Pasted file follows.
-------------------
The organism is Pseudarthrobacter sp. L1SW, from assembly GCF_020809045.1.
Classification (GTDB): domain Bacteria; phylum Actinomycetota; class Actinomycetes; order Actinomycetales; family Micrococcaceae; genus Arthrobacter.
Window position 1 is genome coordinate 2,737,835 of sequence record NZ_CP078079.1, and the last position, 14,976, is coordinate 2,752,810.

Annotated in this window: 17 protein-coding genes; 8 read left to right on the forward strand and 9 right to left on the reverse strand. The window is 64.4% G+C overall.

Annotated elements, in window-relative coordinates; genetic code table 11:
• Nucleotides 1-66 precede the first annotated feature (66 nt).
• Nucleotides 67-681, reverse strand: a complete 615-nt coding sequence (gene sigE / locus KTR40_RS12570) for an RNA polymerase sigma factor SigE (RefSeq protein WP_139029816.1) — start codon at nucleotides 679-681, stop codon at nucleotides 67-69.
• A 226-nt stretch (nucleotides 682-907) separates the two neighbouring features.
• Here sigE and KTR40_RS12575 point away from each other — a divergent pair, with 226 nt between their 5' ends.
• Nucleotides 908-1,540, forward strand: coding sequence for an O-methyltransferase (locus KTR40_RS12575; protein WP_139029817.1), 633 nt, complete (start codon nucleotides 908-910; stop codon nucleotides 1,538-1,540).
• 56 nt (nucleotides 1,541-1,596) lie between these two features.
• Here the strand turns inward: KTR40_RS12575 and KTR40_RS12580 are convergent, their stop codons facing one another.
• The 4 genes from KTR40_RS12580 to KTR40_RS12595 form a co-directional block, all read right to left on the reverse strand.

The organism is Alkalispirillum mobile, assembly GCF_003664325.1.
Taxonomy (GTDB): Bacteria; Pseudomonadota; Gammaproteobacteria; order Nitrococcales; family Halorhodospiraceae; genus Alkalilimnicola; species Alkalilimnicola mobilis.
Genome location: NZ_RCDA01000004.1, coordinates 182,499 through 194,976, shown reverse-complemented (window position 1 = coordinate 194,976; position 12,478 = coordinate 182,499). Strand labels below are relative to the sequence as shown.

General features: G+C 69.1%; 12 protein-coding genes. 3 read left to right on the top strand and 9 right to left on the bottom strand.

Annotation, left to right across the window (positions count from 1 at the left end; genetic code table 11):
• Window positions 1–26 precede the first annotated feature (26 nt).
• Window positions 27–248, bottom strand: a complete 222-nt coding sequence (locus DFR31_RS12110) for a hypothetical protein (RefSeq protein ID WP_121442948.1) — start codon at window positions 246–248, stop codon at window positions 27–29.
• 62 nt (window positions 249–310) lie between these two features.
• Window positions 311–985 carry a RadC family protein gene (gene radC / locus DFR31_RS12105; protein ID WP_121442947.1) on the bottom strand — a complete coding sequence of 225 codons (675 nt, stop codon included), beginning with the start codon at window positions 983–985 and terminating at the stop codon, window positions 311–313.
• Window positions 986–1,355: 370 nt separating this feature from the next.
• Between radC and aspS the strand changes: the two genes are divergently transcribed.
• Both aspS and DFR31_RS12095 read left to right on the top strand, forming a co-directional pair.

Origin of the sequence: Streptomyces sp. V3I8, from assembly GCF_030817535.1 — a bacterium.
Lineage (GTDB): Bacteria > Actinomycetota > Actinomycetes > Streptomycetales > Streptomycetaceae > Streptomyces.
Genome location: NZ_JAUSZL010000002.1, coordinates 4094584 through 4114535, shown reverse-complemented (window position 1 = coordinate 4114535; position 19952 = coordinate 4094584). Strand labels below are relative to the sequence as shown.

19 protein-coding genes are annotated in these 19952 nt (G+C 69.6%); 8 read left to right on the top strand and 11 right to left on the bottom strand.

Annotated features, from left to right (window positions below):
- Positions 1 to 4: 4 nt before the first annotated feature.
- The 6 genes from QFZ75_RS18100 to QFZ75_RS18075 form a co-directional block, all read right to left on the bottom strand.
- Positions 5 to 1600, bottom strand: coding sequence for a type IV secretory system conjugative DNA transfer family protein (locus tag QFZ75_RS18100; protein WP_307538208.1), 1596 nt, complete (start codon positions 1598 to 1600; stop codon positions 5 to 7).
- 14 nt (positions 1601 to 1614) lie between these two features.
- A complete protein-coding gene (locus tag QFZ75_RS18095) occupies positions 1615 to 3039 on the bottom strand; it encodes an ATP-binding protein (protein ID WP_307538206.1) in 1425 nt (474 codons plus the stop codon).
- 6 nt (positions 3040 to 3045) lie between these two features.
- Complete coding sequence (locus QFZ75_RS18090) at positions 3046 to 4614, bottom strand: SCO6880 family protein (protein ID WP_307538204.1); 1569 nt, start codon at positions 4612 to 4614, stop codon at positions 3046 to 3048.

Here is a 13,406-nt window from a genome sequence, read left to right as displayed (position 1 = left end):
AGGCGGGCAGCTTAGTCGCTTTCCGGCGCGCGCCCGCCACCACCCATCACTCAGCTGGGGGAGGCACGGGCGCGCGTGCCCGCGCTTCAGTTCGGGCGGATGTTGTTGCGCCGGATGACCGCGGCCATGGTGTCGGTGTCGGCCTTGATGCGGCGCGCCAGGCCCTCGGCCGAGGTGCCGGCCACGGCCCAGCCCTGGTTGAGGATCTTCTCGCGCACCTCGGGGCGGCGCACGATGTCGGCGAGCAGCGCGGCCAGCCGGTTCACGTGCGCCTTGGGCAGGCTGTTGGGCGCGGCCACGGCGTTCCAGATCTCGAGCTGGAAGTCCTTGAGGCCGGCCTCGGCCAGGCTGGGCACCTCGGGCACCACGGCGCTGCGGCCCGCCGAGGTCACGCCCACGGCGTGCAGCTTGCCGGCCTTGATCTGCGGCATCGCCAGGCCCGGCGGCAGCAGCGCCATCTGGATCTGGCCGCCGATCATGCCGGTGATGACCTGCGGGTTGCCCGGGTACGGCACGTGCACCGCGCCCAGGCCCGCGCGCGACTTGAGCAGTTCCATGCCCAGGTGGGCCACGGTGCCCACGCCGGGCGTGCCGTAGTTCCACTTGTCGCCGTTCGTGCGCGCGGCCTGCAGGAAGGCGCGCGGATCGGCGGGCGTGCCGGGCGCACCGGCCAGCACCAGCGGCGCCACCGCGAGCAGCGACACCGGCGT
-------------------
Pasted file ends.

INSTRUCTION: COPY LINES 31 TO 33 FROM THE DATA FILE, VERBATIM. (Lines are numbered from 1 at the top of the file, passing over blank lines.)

- Positions 1 to 4: 4 nt before the first annotated feature.
- The 6 genes from QFZ75_RS18100 to QFZ75_RS18075 form a co-directional block, all read right to left on the bottom strand.
- Positions 5 to 1600, bottom strand: coding sequence for a type IV secretory system conjugative DNA transfer family protein (locus tag QFZ75_RS18100; protein WP_307538208.1), 1596 nt, complete (start codon positions 1598 to 1600; stop codon positions 5 to 7).